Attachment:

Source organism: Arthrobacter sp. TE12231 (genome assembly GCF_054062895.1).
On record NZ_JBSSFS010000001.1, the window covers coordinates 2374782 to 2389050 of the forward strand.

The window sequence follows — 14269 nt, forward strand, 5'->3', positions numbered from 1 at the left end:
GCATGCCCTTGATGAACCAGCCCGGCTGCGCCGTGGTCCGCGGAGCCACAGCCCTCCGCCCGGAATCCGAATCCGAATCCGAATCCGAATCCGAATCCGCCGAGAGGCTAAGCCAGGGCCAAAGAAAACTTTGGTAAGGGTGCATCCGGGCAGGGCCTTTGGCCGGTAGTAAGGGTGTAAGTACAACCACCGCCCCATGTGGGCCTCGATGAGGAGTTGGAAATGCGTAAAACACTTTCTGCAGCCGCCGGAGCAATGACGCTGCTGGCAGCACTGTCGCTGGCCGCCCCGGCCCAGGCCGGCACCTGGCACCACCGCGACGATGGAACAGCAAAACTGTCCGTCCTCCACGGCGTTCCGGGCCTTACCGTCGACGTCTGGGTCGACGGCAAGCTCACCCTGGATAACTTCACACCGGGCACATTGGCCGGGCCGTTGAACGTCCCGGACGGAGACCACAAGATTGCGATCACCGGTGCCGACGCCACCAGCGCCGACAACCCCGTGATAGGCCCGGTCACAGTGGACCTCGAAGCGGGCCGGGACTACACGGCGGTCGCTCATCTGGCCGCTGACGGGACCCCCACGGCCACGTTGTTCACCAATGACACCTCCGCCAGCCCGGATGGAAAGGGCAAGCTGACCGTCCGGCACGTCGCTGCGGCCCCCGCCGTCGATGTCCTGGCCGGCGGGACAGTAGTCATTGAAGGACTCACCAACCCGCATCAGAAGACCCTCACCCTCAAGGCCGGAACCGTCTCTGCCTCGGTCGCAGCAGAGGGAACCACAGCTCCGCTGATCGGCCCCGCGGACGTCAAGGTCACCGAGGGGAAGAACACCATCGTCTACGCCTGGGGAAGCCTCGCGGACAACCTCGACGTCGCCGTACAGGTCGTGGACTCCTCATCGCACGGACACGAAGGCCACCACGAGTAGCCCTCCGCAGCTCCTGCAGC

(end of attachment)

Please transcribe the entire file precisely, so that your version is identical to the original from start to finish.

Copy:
Source organism: Arthrobacter sp. TE12231 (genome assembly GCF_054062895.1).
On record NZ_JBSSFS010000001.1, the window covers coordinates 2374782 to 2389050 of the forward strand.

The window sequence follows — 14269 nt, forward strand, 5'->3', positions numbered from 1 at the left end:
GCATGCCCTTGATGAACCAGCCCGGCTGCGCCGTGGTCCGCGGAGCCACAGCCCTCCGCCCGGAATCCGAATCCGAATCCGAATCCGAATCCGAATCCGCCGAGAGGCTAAGCCAGGGCCAAAGAAAACTTTGGTAAGGGTGCATCCGGGCAGGGCCTTTGGCCGGTAGTAAGGGTGTAAGTACAACCACCGCCCCATGTGGGCCTCGATGAGGAGTTGGAAATGCGTAAAACACTTTCTGCAGCCGCCGGAGCAATGACGCTGCTGGCAGCACTGTCGCTGGCCGCCCCGGCCCAGGCCGGCACCTGGCACCACCGCGACGATGGAACAGCAAAACTGTCCGTCCTCCACGGCGTTCCGGGCCTTACCGTCGACGTCTGGGTCGACGGCAAGCTCACCCTGGATAACTTCACACCGGGCACATTGGCCGGGCCGTTGAACGTCCCGGACGGAGACCACAAGATTGCGATCACCGGTGCCGACGCCACCAGCGCCGACAACCCCGTGATAGGCCCGGTCACAGTGGACCTCGAAGCGGGCCGGGACTACACGGCGGTCGCTCATCTGGCCGCTGACGGGACCCCCACGGCCACGTTGTTCACCAATGACACCTCCGCCAGCCCGGATGGAAAGGGCAAGCTGACCGTCCGGCACGTCGCTGCGGCCCCCGCCGTCGATGTCCTGGCCGGCGGGACAGTAGTCATTGAAGGACTCACCAACCCGCATCAGAAGACCCTCACCCTCAAGGCCGGAACCGTCTCTGCCTCGGTCGCAGCAGAGGGAACCACAGCTCCGCTGATCGGCCCCGCGGACGTCAAGGTCACCGAGGGGAAGAACACCATCGTCTACGCCTGGGGAAGCCTCGCGGACAACCTCGACGTCGCCGTACAGGTCGTGGACTCCTCATCGCACGGACACGAAGGCCACCACGAGTAGCCCTCCGCAGCTCCTGCAGC